“At this point, we have to replace the United States, which as an international actor has lost vigor, and because of it, in the long term, influence”
By supporting Brexit, the British people, and the Trump administration, have facilitated the unleashing of the German beast. People can talk about the Franco-German alliance and how the Germans and French have had peace thanks to the EU, but what helped fortify this alliance was Great Britain. As we read in a recent report from Björn Finke and Matthias Kolb: “the Paris-Berlin axis worked well for a long time and the governments were able to agree on initiatives for the EU because it was also a third power factor with London that had a similar weight in terms of population size and economic output. The British helped to create a balance.” With Britain gone, what kept Germany in check, and the hinge by which Germany and France has had good relations, is absent. Brexit is an incremental step towards the destabilization of Europe.
While the majority of the media is stressing on the economic effects of Brexit, little attention is being paid to the geopolitical effects on the power dynamics of Bloc. With Britain gone, we can expect to see a surge in German militarism within a context of pan-Europeanism. In fact, the Germans are already planning on a major military enterprise for the 2020s. The Germans have already a plan set called “Powerful Bundeswehr 2025,” in which they project “the modernization of existing structures and the definition of new tasks for the German Armed Forces.” If you think that the idea of a future war in Europe is crazy talk, let me present to you a quote from Jean-Claude Juncker when he was the President of the European Commission:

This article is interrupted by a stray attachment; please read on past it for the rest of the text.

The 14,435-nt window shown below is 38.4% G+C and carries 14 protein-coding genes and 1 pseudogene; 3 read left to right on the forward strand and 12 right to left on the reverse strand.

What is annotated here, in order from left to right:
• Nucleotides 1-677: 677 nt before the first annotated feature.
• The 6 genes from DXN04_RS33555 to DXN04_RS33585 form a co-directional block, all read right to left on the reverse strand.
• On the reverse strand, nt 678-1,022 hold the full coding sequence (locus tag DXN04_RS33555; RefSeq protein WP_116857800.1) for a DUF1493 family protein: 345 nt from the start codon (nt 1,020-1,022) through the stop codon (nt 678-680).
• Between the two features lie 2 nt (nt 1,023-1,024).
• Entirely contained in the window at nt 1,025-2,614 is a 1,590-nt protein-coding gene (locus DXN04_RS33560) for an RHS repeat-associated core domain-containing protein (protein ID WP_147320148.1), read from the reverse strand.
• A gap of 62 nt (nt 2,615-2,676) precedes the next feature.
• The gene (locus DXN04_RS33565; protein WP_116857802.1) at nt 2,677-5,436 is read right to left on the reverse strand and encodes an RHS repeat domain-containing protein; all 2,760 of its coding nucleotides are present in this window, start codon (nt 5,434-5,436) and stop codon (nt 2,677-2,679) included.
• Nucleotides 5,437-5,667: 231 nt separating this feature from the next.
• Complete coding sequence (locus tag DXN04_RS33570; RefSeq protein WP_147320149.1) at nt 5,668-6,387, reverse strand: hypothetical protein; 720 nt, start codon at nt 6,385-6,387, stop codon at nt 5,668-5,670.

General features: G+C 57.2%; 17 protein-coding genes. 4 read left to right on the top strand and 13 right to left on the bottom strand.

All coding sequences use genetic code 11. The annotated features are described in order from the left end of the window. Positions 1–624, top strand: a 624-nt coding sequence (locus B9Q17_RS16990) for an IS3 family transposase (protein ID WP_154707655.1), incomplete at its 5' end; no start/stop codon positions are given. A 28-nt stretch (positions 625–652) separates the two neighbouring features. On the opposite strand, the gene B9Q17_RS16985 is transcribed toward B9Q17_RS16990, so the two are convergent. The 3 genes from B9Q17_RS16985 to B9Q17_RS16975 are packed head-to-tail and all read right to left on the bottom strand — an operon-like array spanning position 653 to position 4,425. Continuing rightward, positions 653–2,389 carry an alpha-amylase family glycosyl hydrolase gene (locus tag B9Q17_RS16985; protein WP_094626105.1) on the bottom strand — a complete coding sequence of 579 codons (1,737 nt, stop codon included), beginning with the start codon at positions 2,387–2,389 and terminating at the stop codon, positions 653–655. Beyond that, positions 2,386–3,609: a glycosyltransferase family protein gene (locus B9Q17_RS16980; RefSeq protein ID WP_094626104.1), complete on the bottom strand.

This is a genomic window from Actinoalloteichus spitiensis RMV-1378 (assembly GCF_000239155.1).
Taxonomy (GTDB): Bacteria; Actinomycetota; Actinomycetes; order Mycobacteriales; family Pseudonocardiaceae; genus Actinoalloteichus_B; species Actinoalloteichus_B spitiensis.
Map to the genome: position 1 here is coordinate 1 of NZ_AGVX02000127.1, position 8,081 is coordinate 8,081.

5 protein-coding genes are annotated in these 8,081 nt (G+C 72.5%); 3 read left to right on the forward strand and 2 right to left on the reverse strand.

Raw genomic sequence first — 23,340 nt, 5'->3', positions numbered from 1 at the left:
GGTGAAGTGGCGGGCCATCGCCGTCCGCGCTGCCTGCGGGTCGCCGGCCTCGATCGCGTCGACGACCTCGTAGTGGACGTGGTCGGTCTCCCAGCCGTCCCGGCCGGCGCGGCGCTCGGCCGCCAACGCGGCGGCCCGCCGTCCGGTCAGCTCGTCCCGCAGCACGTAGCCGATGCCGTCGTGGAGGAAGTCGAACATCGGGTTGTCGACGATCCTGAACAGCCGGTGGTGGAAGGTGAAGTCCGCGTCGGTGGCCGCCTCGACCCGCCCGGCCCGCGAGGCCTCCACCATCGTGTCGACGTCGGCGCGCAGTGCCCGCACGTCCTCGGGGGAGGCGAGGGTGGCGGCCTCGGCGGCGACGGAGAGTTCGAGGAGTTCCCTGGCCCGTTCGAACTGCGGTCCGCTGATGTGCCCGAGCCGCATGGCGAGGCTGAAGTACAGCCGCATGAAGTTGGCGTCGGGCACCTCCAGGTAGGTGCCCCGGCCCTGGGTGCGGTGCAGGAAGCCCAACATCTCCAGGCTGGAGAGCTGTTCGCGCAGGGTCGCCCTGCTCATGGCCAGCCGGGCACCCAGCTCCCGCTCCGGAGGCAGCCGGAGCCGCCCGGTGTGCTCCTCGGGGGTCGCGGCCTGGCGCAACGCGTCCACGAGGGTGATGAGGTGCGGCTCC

…anyone who believes that the eternal issue of war and peace in Europe has been permanently laid to rest could be making a monumental error. The demons haven’t been banished; they are merely sleeping, as the wars in Bosnia and Kosovo have shown us. I am chilled by the realization of how similar circumstances in Europe in 2013 are to those of 100 years ago.
We can expect to see an intensification of the focus on the military in Germany and also a deepening of the interest in pan-European militarism. The EU was suppose to be the glue that kept Europeans from killing each other. But that glue is deteriorating. The economic crash of 2010 saw an uptick of nationalism in Europe. But the Migrant Crises of 2015 opened up a pandoras box, and the demons that people thought were dead turned out to be only trapped by “political correctness,” and were now freed — with the help of social media — to percolate their destructive ideas. Yanis Varoufakis succinctly described the period of 2010 to 2015 as such: “In 2010, once again the greatest burden fell on the weakest of shoulders. Within a few years Europe was losing its integrity and is now at an advanced stage of surrendering its soul.”
Boris Johnson capitalized on the migrant hysteria and affirmed that if Brexit did not happen then the UK would be flooded with migrants. The strategy was effective. The “counter-jihad” provocateurs — who use the threat of Islamic terrorism as propaganda fodder for racism and nationalism — flooded the internet, and instead of Europe being invaded by migrants, she has been taken over by a new zeitgeist, or really a return to an old zeitgeist, one of militarism and ultimately war. The breaks on Germany have been taken out, and now its only a matter of waiting for the next German monster to appear.